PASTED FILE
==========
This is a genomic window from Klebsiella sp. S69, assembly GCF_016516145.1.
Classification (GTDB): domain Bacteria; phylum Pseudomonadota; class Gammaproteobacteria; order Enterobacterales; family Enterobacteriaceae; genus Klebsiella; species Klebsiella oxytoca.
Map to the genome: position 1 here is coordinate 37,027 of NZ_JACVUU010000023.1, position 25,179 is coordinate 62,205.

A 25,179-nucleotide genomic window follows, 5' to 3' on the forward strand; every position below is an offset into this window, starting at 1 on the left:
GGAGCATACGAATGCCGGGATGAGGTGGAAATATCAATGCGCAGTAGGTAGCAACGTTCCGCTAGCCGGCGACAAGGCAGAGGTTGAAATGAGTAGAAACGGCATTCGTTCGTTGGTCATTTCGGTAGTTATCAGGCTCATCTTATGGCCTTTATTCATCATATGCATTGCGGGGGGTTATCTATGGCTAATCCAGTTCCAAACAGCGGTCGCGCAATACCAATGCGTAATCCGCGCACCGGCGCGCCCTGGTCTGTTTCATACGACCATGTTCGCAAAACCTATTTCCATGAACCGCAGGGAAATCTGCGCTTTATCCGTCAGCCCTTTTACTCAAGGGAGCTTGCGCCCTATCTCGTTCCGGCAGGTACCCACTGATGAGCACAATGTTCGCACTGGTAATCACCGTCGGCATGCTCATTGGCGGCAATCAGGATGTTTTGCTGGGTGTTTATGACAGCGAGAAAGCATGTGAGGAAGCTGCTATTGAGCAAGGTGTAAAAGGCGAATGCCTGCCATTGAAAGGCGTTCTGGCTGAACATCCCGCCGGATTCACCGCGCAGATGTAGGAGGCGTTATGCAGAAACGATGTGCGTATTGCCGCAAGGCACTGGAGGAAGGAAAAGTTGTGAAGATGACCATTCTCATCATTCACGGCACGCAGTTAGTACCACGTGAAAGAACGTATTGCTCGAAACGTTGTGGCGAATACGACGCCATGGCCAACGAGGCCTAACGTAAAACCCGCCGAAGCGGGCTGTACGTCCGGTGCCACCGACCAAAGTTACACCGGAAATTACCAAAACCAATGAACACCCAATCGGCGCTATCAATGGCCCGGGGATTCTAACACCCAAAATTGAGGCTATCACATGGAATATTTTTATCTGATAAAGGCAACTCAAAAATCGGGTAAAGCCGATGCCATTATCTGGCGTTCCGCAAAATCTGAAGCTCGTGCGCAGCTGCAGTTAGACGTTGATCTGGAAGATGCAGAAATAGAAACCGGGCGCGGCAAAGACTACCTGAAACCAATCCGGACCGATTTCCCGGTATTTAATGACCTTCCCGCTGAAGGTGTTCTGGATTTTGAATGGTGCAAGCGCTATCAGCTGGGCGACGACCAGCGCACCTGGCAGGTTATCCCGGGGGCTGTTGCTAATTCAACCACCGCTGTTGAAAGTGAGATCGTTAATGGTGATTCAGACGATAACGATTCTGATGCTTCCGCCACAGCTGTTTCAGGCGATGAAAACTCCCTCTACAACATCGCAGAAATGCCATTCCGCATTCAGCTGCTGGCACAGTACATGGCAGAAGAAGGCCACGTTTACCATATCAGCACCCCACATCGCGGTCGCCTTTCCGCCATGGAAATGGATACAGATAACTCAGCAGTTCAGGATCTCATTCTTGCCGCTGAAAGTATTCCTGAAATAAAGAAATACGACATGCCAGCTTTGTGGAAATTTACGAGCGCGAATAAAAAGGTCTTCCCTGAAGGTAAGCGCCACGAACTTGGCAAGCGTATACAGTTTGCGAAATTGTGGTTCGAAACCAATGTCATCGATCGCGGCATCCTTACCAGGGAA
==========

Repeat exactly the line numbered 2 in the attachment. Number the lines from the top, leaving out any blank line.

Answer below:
Classification (GTDB): domain Bacteria; phylum Pseudomonadota; class Gammaproteobacteria; order Enterobacterales; family Enterobacteriaceae; genus Klebsiella; species Klebsiella oxytoca.